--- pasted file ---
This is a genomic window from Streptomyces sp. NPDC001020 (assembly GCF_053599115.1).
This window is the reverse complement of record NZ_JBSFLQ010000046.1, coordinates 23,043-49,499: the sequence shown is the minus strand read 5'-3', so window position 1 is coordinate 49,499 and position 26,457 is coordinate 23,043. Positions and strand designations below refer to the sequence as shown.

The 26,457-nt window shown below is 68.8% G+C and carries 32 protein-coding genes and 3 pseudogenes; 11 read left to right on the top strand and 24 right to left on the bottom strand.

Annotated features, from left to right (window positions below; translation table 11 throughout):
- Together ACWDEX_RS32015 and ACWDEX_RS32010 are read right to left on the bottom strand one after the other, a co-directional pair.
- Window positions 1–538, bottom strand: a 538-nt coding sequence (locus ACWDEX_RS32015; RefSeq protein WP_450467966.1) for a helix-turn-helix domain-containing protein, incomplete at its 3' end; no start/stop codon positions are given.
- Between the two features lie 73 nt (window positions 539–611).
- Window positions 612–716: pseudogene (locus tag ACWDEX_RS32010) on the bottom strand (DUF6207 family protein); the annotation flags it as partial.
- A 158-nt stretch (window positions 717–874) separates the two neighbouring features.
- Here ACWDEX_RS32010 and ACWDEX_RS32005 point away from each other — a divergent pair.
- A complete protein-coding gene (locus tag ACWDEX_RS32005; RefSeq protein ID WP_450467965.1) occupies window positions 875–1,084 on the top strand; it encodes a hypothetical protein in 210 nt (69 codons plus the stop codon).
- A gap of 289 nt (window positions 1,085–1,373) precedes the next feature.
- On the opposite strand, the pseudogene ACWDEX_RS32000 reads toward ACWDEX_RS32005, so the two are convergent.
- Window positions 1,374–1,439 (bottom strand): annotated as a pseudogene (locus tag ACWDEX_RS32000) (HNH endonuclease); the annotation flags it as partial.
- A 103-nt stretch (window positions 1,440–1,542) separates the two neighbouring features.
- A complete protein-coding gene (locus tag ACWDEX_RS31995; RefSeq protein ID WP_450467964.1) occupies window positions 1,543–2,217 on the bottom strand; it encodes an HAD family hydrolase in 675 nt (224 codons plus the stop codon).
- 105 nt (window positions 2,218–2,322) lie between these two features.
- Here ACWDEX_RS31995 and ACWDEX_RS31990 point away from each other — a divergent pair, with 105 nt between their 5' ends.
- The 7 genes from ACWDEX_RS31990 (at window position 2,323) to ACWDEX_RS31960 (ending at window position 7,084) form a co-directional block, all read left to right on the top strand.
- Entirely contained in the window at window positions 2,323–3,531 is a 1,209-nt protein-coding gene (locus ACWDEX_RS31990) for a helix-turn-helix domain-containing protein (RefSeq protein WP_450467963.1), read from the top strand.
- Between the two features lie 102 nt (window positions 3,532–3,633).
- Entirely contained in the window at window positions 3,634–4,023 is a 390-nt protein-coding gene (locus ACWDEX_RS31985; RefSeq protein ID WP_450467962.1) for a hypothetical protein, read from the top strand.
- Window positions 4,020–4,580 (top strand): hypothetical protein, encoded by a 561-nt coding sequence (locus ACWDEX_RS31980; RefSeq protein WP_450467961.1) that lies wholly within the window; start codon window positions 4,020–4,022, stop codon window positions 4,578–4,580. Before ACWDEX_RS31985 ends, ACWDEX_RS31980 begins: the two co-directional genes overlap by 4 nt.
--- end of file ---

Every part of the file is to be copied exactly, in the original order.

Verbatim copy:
This is a genomic window from Streptomyces sp. NPDC001020 (assembly GCF_053599115.1).
This window is the reverse complement of record NZ_JBSFLQ010000046.1, coordinates 23,043-49,499: the sequence shown is the minus strand read 5'-3', so window position 1 is coordinate 49,499 and position 26,457 is coordinate 23,043. Positions and strand designations below refer to the sequence as shown.

The 26,457-nt window shown below is 68.8% G+C and carries 32 protein-coding genes and 3 pseudogenes; 11 read left to right on the top strand and 24 right to left on the bottom strand.

Annotated features, from left to right (window positions below; translation table 11 throughout):
- Together ACWDEX_RS32015 and ACWDEX_RS32010 are read right to left on the bottom strand one after the other, a co-directional pair.
- Window positions 1–538, bottom strand: a 538-nt coding sequence (locus ACWDEX_RS32015; RefSeq protein WP_450467966.1) for a helix-turn-helix domain-containing protein, incomplete at its 3' end; no start/stop codon positions are given.
- Between the two features lie 73 nt (window positions 539–611).
- Window positions 612–716: pseudogene (locus tag ACWDEX_RS32010) on the bottom strand (DUF6207 family protein); the annotation flags it as partial.
- A 158-nt stretch (window positions 717–874) separates the two neighbouring features.
- Here ACWDEX_RS32010 and ACWDEX_RS32005 point away from each other — a divergent pair.
- A complete protein-coding gene (locus tag ACWDEX_RS32005; RefSeq protein ID WP_450467965.1) occupies window positions 875–1,084 on the top strand; it encodes a hypothetical protein in 210 nt (69 codons plus the stop codon).
- A gap of 289 nt (window positions 1,085–1,373) precedes the next feature.
- On the opposite strand, the pseudogene ACWDEX_RS32000 reads toward ACWDEX_RS32005, so the two are convergent.
- Window positions 1,374–1,439 (bottom strand): annotated as a pseudogene (locus tag ACWDEX_RS32000) (HNH endonuclease); the annotation flags it as partial.
- A 103-nt stretch (window positions 1,440–1,542) separates the two neighbouring features.
- A complete protein-coding gene (locus tag ACWDEX_RS31995; RefSeq protein ID WP_450467964.1) occupies window positions 1,543–2,217 on the bottom strand; it encodes an HAD family hydrolase in 675 nt (224 codons plus the stop codon).
- 105 nt (window positions 2,218–2,322) lie between these two features.
- Here ACWDEX_RS31995 and ACWDEX_RS31990 point away from each other — a divergent pair, with 105 nt between their 5' ends.
- The 7 genes from ACWDEX_RS31990 (at window position 2,323) to ACWDEX_RS31960 (ending at window position 7,084) form a co-directional block, all read left to right on the top strand.
- Entirely contained in the window at window positions 2,323–3,531 is a 1,209-nt protein-coding gene (locus ACWDEX_RS31990) for a helix-turn-helix domain-containing protein (RefSeq protein WP_450467963.1), read from the top strand.
- Between the two features lie 102 nt (window positions 3,532–3,633).
- Entirely contained in the window at window positions 3,634–4,023 is a 390-nt protein-coding gene (locus ACWDEX_RS31985; RefSeq protein ID WP_450467962.1) for a hypothetical protein, read from the top strand.
- Window positions 4,020–4,580 (top strand): hypothetical protein, encoded by a 561-nt coding sequence (locus ACWDEX_RS31980; RefSeq protein WP_450467961.1) that lies wholly within the window; start codon window positions 4,020–4,022, stop codon window positions 4,578–4,580. Before ACWDEX_RS31985 ends, ACWDEX_RS31980 begins: the two co-directional genes overlap by 4 nt.